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Research article2022Peer reviewedOpen access

Fate of Parasites and Viruses in Calcium Hydroxide-Treated Urine in Relation to Temperature and Moisture Content

Senecal, Jenna; Nordin, Annika Christina; Decrey, Loic; Kohn, Tamar; Vinneras, Bjoern


Human urine can be used as fertilizer and technologies, such as alkaline-urine treatment, are being developed to enable easier re-use. There is, however, a risk of pathogens being present in the urine. This hygiene assessment examined inactivation of three model organisms, one parasite (Ascaris suum) and two viruses (coliphages MS2 and phi X174), during 1) alkaline-urine treatment and 2) drying of the alkalized-urine (A. suum only). Fresh human urine was mixed with calcium hydroxide (10 g Ca(OH)(2) L-1 urine) and divided into three fractions (Mixed liquor, Supernate, Precipitates). The factions were inoculated with the model organisms and then subjected to three treatments (Drying-storage, Stored and Thermal treatment) at temperatures between 20 and 50 degrees C. For Ascaris, drying (moisture content (MC) 13-33%) the alkaline-urine proved effective in shortening the time required for a 3 log(10) reduction in viable eggs at 20 degrees C, but only Partially drying (MC 73-82%) the urine led to longer inactivation times compared with Wet (MC >90%) or Dry conditions. While virus inactivation took place during the initial addition of Ca(OH)(2), the viruses that were embedded in feces survived longer compared to the free viruses. At pH 11.5, contact times of 1.5 and 90.7 min were required to achieve a 4 log(10) decay of phages in solution and phages embedded in feces respectively. In areas prone to parasites, Thermal treatment (>= 42 degrees C) and/or Storage (111 days at 20 degrees C or 79 days at 35 degrees C) is recommended in order to meet the WHO and USEPA guidelines for unrestricted fertilizer use. Drying (MC 73-82%) can also be used in combination with thermal treatment and/or storage, to accelerate the process.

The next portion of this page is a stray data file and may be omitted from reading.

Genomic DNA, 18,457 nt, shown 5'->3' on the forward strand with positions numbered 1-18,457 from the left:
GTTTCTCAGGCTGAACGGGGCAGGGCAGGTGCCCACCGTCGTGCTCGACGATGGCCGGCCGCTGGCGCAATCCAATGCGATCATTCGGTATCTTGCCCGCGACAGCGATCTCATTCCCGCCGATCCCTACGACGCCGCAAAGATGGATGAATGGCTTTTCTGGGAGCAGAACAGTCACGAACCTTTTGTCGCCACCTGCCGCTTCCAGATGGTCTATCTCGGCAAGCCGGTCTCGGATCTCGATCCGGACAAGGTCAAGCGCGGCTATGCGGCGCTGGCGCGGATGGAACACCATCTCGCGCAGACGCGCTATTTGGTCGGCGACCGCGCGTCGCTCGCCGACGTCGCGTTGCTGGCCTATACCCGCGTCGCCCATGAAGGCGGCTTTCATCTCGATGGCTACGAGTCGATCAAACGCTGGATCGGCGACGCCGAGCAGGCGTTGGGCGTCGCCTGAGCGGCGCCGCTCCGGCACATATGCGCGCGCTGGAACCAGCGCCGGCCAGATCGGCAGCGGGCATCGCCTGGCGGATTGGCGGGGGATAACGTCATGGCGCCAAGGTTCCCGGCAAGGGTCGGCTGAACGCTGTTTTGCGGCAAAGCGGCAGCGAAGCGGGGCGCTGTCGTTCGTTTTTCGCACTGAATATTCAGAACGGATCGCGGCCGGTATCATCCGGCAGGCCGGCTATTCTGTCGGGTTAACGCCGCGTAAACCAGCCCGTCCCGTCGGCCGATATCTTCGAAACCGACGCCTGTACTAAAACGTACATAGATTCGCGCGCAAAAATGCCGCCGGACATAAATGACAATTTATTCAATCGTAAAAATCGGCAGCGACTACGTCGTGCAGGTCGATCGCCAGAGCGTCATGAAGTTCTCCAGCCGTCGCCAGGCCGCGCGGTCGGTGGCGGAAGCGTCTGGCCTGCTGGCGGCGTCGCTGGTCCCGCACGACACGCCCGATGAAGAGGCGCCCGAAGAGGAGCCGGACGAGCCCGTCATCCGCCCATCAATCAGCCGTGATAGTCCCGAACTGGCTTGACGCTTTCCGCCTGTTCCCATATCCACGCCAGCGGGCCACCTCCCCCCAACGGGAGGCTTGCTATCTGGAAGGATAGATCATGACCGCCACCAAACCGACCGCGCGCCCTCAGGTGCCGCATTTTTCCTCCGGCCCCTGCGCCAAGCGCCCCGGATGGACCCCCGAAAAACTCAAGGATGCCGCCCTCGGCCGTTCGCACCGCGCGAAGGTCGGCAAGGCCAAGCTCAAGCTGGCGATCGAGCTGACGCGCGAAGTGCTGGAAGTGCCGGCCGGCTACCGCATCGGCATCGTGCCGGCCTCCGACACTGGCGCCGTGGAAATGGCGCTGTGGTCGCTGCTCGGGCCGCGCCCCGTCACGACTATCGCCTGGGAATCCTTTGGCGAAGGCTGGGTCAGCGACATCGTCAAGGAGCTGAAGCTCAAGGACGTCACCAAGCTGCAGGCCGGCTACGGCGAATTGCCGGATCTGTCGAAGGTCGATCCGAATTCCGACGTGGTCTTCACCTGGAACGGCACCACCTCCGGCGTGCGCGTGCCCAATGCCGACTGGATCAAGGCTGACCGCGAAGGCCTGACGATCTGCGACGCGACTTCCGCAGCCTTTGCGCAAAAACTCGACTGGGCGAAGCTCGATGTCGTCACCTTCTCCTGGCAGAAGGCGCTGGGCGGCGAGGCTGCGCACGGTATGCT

alkaline; urine; pathogen; nutrient recycling; Ascaris

Published in

Frontiers in Environmental Science
2022, Volume: 10, article number: 882284